“Drew Brees apologizes for kneeling controversy: I’m not the ‘enemy’”
June 4, 2020 | 8:51am | Updated June 4, 2020 | 9:33am
The Saints quarterback apologized for his comments on Wednesday, when he told Yahoo Finance that he would never support players who kneeled during the national anthem. The comments were quickly rebuked by Brees’ teammates, others in the NFL, athletes like LeBron James and some New Orleans residents.
“I would like to apologize to my friends, teammates, the City of New Orleans, the black community, NFL community and anyone I hurt with my comments (Wednesday). In speaking with some of you, it breaks my heart to know the pain I have caused. In an attempt to talk about respect, unity, and solidarity centered around the American flag and the national anthem, I made comments that were insensitive and completely missed the mark on the issues we are facing right now as a country,” Brees wrote on Instagram with a photo featuring black and white hands gripped in solidarity.
“They lacked awareness and any type of compassion or empathy. Instead, those words have become divisive and hurtful and have misled people into believing that somehow I am an enemy. This could not be further from the truth, and is not an accurate reflection of my heart or my character.”
Brees’ comments came as nationwide protests have spread throughout the country over the police-involved killing of George Floyd. The 41-year-old Super Bowl champ attempted to clarify where he stands on racial issues.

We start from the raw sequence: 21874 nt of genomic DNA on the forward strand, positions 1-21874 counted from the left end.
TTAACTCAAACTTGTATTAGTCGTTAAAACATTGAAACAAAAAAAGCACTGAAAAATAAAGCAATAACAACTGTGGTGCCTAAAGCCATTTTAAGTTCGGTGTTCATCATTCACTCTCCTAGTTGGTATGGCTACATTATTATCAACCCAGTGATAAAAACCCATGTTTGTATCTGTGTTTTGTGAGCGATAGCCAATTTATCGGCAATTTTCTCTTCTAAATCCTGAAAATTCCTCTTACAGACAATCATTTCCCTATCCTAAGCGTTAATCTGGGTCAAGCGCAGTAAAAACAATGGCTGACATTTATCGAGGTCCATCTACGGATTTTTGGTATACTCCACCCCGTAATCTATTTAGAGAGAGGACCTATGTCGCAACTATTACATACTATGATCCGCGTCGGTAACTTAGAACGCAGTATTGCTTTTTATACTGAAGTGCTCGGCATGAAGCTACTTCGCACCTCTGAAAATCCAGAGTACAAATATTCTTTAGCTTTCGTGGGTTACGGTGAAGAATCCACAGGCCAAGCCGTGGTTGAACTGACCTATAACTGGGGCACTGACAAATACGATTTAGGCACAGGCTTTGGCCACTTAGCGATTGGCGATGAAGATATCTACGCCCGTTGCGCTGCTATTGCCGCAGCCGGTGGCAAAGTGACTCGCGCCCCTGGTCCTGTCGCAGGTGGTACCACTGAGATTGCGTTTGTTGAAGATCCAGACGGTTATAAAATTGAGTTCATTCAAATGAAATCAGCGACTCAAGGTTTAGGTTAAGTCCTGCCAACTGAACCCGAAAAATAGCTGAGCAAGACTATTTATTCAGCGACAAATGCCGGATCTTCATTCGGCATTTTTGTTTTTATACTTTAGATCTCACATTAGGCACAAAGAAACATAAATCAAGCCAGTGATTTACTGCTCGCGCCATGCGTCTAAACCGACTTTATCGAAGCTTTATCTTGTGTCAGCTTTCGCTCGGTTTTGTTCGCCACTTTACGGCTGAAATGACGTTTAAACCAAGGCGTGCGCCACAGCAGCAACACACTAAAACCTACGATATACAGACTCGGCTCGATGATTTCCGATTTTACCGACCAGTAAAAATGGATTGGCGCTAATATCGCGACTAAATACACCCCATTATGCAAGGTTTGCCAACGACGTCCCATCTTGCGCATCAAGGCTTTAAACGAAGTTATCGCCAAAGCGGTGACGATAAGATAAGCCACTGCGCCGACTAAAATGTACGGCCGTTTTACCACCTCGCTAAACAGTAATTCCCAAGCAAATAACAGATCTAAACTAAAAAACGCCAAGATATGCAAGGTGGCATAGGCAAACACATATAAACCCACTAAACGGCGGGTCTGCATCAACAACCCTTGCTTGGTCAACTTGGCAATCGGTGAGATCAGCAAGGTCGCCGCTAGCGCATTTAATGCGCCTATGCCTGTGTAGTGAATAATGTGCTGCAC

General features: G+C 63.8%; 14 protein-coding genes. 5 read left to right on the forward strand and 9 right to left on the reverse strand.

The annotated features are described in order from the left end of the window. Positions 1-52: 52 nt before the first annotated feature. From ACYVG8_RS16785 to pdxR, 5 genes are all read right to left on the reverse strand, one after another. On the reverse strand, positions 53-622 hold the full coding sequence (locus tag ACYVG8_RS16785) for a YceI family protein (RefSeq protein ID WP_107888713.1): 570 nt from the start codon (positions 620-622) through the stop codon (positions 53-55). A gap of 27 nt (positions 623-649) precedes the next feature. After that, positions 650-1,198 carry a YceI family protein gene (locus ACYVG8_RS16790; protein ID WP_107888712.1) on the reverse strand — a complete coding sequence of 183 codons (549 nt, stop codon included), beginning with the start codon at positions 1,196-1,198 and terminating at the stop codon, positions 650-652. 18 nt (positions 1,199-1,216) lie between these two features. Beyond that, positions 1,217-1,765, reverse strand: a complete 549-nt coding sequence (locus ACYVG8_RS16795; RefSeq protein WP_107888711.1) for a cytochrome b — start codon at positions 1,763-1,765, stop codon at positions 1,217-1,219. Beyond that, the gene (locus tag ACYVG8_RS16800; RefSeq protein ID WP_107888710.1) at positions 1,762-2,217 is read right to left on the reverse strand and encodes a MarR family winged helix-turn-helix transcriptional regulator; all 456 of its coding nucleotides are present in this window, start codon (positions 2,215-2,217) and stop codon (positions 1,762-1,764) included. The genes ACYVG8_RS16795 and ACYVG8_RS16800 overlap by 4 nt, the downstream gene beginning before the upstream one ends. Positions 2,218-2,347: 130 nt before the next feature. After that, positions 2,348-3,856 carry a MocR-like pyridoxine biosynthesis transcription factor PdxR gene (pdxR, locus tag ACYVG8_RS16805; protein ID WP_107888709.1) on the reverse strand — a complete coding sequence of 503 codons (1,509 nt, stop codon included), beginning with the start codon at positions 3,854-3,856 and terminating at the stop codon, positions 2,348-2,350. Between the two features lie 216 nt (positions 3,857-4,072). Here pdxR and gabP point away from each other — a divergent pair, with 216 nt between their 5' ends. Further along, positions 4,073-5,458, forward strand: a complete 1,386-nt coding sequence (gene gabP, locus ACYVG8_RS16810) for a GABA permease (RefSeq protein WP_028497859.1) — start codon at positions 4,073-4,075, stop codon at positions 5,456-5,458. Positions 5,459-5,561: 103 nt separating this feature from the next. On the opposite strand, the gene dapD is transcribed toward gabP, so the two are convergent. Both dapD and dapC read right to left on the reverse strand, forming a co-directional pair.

I stand with the black community in the fight against systemic racial injustice and police brutality and support the creation of real policy change that will make a difference.
I condemn the years of oppression that have taken place throughout our black communities and still exists today.
I acknowledge that we as Americans, including myself, have not done enough to fight for that equality or to truly understand the struggles and plight of the black community.
I recognize that I am part of the solution and can be a leader for the black community in this movement.
I will never know what it’s like to be a black man or raise black children in America but I will work every day to put myself in those shoes and fight for what is right.
I have ALWAYS been an ally, never an enemy.
I am sick about the way my comments were perceived yesterday, but I take full responsibility and accountability. I recognize that I should do less talking and more listening…and when the black community is talking about their pain, we all need to listen.
For that, I am very sorry and I ask your forgiveness.
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